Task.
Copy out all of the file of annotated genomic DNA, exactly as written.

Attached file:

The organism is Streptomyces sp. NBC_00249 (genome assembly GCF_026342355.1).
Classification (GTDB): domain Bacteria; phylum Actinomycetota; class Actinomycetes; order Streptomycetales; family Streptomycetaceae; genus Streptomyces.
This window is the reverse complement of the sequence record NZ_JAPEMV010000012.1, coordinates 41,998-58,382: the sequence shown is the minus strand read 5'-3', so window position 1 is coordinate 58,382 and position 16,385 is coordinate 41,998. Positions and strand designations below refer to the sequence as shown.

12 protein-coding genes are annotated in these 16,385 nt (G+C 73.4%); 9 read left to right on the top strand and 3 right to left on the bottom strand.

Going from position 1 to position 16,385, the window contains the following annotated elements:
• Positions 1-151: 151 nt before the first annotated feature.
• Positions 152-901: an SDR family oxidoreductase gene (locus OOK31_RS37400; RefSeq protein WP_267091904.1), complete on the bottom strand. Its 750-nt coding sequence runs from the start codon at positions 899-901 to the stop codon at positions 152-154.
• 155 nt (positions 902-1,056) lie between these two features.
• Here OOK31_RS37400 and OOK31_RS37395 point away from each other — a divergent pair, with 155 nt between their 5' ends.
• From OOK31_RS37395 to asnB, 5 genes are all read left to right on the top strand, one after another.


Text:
The organism is Streptomyces sp. NBC_00249 (genome assembly GCF_026342355.1).
Classification (GTDB): domain Bacteria; phylum Actinomycetota; class Actinomycetes; order Streptomycetales; family Streptomycetaceae; genus Streptomyces.
This window is the reverse complement of the sequence record NZ_JAPEMV010000012.1, coordinates 41,998-58,382: the sequence shown is the minus strand read 5'-3', so window position 1 is coordinate 58,382 and position 16,385 is coordinate 41,998. Positions and strand designations below refer to the sequence as shown.

12 protein-coding genes are annotated in these 16,385 nt (G+C 73.4%); 9 read left to right on the top strand and 3 right to left on the bottom strand.

Going from position 1 to position 16,385, the window contains the following annotated elements:
• Positions 1-151: 151 nt before the first annotated feature.
• Positions 152-901: an SDR family oxidoreductase gene (locus OOK31_RS37400; RefSeq protein WP_267091904.1), complete on the bottom strand. Its 750-nt coding sequence runs from the start codon at positions 899-901 to the stop codon at positions 152-154.
• 155 nt (positions 902-1,056) lie between these two features.
• Here OOK31_RS37400 and OOK31_RS37395 point away from each other — a divergent pair, with 155 nt between their 5' ends.
• From OOK31_RS37395 to asnB, 5 genes are all read left to right on the top strand, one after another.